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Aquat Toxicol. 2017 Dec;193:18-29. doi: 10.1016/j.aquatox.2017.09.025. Epub 2017 Sep 28.

Paternal exposure to environmental 17-alpha-ethinylestradiol concentrations modifies testicular transcription, affecting the sperm transcript content and the offspring performance in zebrafish.

Author information

1
Department of Molecular Biology, Universidad de León, 24071, León, Spain; INDEGSAL, Universidad de León, 24071, León, Spain.
2
INDEGSAL, Universidad de León, 24071, León, Spain; IEO, Spanish Institute of Oceanography, Planta de Cultivos el Bocal, Barrio Corbanera s/n, Monte, Santander, 39012, Spain.
3
Department of Molecular Biology, Universidad de León, 24071, León, Spain; INDEGSAL, Universidad de León, 24071, León, Spain. Electronic address: paz.herraez@unileon.es.

Abstract

The synthetic estrogen 17-α-ethinylestradiol (EE2), a major constituent in contraceptive pills, is an endocrine disrupting chemical (EDC) present in the aquatic environment at concentrations of ng/L. Developmental exposure to these low concentrations in fish can induce several disorders. Zebrafish (Danio rerio) is a perfect organism for monitoring the effects of environmental contaminants. Our hypothesis is that changes promoted by EE2 in the germ line of male adults could be transmitted to the unexposed progeny. We exposed male zebrafish to 2.5, 5 and 10ng/L of EE2 during spermatogenesis and mated them with untreated females. Detailed progeny development was studied concentrating to survival, hatching and malformations. Due to the high incidence of lymphedemas within larvae, we performed qPCR analysis of genes involved in lymphatic development (vegfc and vegfr3) and endothelial cell migration guidance (cxcr4a and cxcl12b). Estrogen receptor (ER) transcript presence was also evaluated in sperm, testis and embryos. Progenies showed a range of disorders although at a low incidence: skeletal distortions, uninflated swimbladder, lymphedema formation, cartilage deformities and otolith tethering. Swimming evaluation revealed less active locomotion. All these processes are related to pathways involving ERs (esr1, esr2a and esr2b). mRNA analysis revealed that environmental EE2 causes the up-regulation of esr1 an esr2b in testis and the increase of esr2b transcripts in sperm pointing to a link between lymphedema in embryos and ER expression impairment. We demonstrate that the effects induced by environmental toxicants can be paternally inherited and point to the changes on the sperm transcriptome as the responsible mechanism.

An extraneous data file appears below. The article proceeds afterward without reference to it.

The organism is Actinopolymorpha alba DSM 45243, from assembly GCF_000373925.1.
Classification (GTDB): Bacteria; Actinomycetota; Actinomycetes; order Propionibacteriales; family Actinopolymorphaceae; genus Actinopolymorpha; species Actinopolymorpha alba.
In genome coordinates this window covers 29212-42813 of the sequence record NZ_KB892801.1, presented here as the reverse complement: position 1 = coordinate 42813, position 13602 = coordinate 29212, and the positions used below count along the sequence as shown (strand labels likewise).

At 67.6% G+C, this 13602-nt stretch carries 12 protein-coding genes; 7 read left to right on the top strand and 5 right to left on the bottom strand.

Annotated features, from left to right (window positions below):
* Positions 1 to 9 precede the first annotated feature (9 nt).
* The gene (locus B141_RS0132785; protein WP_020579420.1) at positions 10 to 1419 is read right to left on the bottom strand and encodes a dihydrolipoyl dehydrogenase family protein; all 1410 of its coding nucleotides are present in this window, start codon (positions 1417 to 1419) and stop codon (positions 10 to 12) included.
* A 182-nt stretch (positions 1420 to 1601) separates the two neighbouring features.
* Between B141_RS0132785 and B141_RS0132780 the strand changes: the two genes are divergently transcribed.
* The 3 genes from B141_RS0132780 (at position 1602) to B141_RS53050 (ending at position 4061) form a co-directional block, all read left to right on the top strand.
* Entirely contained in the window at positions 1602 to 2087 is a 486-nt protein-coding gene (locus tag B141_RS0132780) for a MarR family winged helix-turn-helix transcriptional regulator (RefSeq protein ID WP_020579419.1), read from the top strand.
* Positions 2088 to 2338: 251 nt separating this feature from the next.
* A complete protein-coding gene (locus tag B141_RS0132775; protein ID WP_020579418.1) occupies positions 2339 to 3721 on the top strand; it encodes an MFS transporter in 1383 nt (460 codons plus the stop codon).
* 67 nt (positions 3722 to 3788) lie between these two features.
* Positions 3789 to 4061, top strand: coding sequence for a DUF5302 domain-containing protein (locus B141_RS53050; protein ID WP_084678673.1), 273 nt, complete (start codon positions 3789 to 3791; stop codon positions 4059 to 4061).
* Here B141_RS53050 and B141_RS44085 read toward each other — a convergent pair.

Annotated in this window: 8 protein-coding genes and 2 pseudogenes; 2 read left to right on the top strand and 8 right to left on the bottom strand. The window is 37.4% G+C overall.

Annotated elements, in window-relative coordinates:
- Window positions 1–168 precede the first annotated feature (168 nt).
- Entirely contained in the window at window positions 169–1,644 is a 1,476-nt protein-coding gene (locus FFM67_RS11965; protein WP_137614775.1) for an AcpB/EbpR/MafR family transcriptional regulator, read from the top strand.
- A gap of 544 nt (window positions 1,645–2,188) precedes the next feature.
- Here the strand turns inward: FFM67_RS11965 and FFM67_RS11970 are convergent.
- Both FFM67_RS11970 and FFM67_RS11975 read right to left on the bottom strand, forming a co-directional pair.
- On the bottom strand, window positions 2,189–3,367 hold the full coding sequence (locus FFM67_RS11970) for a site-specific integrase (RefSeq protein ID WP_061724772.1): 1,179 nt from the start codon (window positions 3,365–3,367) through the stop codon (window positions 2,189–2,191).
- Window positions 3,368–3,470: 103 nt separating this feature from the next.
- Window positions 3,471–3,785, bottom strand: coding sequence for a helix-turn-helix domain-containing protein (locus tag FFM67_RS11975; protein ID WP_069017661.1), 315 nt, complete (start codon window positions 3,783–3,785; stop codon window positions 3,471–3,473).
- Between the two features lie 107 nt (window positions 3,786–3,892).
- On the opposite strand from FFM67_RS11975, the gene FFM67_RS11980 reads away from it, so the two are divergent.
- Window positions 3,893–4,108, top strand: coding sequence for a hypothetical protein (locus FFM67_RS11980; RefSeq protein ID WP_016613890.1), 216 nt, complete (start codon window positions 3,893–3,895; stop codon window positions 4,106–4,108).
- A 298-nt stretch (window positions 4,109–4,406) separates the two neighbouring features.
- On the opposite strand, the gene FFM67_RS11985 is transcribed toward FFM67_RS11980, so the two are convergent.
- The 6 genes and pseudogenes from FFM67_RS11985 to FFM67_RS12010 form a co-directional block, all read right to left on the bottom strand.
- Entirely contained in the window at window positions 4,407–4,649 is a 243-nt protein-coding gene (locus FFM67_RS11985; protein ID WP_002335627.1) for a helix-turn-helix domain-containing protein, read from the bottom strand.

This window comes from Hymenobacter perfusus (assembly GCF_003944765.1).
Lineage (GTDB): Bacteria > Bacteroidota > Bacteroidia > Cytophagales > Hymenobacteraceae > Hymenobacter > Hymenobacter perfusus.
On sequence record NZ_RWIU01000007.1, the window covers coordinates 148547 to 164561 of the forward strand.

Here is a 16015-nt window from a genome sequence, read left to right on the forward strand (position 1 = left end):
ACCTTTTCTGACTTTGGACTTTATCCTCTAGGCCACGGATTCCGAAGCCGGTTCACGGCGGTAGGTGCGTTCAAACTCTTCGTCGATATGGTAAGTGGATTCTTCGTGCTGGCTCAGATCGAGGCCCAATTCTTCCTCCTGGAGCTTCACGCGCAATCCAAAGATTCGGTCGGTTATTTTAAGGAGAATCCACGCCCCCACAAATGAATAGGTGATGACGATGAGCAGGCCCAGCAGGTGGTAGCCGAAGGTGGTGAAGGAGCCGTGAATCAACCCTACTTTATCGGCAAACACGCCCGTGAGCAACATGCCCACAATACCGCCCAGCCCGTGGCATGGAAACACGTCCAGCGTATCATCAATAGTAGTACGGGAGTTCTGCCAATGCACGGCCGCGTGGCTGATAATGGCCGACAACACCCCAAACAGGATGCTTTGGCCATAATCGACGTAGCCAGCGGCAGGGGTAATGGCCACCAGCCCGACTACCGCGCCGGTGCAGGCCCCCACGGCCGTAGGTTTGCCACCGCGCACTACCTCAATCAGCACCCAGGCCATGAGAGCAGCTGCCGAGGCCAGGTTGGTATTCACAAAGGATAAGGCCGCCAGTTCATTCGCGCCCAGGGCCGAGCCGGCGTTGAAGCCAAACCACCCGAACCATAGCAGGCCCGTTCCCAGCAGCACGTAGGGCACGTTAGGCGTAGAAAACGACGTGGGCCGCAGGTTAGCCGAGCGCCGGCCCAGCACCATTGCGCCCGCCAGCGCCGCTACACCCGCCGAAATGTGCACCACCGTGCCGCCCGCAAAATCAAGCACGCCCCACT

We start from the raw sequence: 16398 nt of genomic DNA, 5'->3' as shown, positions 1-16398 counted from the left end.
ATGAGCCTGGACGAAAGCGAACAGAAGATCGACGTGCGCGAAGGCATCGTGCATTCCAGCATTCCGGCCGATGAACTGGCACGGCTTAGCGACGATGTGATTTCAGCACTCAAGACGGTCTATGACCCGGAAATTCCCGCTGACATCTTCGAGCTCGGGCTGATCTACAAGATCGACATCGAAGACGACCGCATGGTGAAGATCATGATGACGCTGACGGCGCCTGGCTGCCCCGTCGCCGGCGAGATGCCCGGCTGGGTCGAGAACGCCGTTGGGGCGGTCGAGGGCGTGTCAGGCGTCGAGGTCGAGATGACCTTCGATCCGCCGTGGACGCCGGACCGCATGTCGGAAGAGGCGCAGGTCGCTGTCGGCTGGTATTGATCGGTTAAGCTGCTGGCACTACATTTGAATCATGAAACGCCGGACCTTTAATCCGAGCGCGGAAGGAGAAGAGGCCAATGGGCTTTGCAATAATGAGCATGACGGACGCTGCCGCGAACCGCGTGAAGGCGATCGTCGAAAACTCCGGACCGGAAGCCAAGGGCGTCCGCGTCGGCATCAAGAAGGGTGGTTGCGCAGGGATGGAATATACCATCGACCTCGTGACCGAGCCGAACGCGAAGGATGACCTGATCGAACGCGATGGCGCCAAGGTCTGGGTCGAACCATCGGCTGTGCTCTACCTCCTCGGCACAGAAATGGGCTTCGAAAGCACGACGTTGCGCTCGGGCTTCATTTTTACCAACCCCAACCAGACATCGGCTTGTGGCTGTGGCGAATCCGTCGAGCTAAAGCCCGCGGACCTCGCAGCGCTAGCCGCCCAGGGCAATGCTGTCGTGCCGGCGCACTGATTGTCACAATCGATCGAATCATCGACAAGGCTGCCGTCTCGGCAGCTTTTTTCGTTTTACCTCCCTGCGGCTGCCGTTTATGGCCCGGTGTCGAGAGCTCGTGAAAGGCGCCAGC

KEYWORDS:

17-α-ethinylestradiol; Endocrine disruption; Lymphedema; Sperm mRNAs; Transgenerational inheritance; Zebrafish

PMID:
29028550
DOI:
10.1016/j.aquatox.2017.09.025
[Indexed for MEDLINE]

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